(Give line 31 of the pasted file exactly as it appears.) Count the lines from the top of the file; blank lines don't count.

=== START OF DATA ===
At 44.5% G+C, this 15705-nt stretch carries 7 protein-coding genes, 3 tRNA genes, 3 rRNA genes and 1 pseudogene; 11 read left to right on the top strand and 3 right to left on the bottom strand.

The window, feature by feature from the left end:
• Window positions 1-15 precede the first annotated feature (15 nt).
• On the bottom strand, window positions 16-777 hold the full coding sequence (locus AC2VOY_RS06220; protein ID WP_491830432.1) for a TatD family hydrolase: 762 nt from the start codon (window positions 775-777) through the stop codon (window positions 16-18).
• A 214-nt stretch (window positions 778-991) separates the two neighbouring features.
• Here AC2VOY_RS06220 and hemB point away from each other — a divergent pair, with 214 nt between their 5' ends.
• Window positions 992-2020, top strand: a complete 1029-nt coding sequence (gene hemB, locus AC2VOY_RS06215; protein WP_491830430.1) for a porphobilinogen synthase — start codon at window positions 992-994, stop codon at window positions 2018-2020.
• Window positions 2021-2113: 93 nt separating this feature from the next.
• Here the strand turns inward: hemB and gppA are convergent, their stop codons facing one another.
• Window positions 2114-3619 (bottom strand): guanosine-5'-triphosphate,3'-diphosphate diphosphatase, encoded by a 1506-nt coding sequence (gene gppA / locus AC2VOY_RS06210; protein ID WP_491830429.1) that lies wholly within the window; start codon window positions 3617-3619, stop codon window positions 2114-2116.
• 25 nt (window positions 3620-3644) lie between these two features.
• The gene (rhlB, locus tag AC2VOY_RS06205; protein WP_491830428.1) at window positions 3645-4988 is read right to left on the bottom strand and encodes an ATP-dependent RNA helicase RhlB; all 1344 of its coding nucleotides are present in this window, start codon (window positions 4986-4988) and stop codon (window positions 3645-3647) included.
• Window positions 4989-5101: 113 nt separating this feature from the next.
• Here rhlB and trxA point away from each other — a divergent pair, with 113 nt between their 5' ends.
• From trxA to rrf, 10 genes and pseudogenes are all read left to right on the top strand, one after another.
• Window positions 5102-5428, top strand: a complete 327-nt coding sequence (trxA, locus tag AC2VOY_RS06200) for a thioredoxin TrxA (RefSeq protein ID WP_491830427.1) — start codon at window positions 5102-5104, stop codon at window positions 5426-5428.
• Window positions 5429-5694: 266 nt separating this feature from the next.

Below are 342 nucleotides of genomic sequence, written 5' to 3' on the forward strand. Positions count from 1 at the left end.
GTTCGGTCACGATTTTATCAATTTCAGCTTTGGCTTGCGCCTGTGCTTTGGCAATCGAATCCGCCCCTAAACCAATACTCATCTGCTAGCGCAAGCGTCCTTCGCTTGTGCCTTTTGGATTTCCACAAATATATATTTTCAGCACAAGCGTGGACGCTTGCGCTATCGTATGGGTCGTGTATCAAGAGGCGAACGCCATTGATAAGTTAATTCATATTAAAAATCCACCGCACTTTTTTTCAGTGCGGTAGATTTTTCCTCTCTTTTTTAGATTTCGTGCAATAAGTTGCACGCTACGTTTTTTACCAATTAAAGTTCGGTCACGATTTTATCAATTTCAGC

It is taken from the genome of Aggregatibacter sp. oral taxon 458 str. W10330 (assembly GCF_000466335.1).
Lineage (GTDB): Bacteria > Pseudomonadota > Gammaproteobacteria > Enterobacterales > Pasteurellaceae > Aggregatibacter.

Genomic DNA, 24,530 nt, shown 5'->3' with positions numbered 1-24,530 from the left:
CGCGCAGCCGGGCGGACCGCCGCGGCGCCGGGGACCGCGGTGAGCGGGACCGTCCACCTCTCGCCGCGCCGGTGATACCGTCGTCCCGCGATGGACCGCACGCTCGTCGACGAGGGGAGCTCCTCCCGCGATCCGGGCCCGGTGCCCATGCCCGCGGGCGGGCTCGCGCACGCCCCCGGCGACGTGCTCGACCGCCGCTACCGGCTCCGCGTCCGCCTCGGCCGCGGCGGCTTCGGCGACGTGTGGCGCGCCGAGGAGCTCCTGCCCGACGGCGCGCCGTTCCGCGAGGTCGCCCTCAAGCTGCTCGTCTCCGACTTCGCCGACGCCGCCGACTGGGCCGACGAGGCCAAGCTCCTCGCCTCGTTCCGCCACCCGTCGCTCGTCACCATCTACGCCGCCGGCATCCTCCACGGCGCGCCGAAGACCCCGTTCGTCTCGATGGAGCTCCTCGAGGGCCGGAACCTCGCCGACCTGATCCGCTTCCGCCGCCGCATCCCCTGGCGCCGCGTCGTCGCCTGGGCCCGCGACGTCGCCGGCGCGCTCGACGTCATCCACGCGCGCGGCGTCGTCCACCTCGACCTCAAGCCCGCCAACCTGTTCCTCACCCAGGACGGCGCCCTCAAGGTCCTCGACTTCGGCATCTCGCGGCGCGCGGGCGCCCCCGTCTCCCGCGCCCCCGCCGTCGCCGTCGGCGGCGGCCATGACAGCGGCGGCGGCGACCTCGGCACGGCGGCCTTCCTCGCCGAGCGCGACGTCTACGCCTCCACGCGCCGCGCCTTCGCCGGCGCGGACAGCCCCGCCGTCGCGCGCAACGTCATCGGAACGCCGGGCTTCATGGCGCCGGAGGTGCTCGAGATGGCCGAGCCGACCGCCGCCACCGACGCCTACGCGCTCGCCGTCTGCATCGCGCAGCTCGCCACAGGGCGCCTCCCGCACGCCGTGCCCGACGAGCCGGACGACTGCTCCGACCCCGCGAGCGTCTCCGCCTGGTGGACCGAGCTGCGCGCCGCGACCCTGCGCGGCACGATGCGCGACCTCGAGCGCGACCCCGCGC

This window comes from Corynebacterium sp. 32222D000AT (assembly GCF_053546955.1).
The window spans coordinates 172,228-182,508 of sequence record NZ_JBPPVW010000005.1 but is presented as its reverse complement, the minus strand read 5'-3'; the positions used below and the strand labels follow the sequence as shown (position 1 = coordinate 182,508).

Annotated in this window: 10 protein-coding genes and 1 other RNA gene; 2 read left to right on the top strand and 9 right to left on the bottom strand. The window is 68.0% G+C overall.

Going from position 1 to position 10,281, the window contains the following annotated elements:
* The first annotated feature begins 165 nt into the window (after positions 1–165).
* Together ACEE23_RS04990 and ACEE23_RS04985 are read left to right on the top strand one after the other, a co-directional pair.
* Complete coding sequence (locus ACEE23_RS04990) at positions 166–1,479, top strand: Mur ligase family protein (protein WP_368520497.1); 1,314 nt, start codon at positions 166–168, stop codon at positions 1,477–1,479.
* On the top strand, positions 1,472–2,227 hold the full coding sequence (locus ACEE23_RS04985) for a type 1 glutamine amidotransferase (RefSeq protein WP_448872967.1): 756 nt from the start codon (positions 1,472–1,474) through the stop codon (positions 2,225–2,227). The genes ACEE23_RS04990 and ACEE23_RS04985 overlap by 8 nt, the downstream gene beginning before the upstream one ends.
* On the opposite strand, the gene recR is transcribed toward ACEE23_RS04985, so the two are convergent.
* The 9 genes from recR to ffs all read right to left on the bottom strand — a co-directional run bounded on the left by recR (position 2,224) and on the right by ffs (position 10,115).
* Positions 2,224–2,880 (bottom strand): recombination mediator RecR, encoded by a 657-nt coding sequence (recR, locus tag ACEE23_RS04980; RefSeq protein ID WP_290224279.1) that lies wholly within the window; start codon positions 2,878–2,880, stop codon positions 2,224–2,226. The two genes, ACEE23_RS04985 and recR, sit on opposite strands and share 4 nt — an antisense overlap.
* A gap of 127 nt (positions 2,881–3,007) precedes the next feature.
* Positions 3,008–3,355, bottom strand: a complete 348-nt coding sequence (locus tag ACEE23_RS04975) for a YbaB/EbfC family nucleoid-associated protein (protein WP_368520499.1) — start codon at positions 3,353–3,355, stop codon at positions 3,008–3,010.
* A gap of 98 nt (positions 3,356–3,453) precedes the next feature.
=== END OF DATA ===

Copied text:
* On the top strand, positions 1,472–2,227 hold the full coding sequence (locus ACEE23_RS04985) for a type 1 glutamine amidotransferase (RefSeq protein WP_448872967.1): 756 nt from the start codon (positions 1,472–1,474) through the stop codon (positions 2,225–2,227). The genes ACEE23_RS04990 and ACEE23_RS04985 overlap by 8 nt, the downstream gene beginning before the upstream one ends.